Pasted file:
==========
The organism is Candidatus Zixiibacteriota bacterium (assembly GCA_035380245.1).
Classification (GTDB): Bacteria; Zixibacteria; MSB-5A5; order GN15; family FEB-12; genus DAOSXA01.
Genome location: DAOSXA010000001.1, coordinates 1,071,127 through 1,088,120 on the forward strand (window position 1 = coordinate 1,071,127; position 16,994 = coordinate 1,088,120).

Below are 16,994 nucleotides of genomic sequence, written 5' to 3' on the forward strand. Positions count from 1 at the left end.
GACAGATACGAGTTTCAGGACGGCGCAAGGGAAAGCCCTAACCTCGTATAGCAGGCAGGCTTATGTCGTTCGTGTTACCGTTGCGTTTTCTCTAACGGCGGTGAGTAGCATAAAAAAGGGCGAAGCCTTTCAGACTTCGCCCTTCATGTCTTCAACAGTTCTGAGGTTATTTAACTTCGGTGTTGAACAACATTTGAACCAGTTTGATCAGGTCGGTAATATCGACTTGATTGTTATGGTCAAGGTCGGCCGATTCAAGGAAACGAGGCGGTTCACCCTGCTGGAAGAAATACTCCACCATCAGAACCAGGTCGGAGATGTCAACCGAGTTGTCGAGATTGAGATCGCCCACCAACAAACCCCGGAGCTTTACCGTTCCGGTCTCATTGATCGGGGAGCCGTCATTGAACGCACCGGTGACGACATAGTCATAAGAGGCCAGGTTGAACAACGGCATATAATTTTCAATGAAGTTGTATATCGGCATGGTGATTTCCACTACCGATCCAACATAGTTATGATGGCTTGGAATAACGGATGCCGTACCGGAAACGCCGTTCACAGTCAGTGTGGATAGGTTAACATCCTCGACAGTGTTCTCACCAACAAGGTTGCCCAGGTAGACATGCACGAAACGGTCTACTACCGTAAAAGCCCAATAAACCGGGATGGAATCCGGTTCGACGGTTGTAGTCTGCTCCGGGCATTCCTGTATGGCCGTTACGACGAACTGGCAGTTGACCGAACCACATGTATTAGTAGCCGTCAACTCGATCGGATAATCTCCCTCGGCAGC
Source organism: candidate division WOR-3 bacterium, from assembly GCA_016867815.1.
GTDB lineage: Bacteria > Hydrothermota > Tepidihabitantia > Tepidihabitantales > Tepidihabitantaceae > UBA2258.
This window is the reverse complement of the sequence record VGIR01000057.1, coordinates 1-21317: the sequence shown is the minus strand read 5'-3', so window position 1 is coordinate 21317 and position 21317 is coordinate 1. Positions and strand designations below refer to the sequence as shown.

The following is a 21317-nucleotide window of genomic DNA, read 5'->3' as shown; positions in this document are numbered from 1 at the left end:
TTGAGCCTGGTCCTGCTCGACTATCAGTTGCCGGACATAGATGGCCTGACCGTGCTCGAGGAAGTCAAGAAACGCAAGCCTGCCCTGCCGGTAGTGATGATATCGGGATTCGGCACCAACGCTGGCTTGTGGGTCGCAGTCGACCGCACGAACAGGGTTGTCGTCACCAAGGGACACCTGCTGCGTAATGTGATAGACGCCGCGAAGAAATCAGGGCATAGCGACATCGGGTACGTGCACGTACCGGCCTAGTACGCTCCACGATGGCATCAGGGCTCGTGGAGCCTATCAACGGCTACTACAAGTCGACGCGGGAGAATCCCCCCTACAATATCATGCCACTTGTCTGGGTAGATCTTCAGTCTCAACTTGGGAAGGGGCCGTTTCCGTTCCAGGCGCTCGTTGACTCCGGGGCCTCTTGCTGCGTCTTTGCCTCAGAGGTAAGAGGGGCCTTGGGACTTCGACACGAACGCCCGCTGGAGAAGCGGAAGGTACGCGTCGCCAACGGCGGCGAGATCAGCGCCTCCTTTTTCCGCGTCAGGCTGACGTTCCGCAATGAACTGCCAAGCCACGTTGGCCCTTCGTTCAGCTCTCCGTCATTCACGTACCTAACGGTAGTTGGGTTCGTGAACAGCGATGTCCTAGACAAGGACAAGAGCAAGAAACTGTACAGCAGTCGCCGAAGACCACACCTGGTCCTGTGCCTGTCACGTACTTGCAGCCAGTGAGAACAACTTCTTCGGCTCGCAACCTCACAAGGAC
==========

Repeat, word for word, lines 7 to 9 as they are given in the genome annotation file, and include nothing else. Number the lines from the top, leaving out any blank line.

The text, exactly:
GTDB lineage: Bacteria > Hydrothermota > Tepidihabitantia > Tepidihabitantales > Tepidihabitantaceae > UBA2258.
This window is the reverse complement of the sequence record VGIR01000057.1, coordinates 1-21317: the sequence shown is the minus strand read 5'-3', so window position 1 is coordinate 21317 and position 21317 is coordinate 1. Positions and strand designations below refer to the sequence as shown.

The following is a 21317-nucleotide window of genomic DNA, read 5'->3' as shown; positions in this document are numbered from 1 at the left end: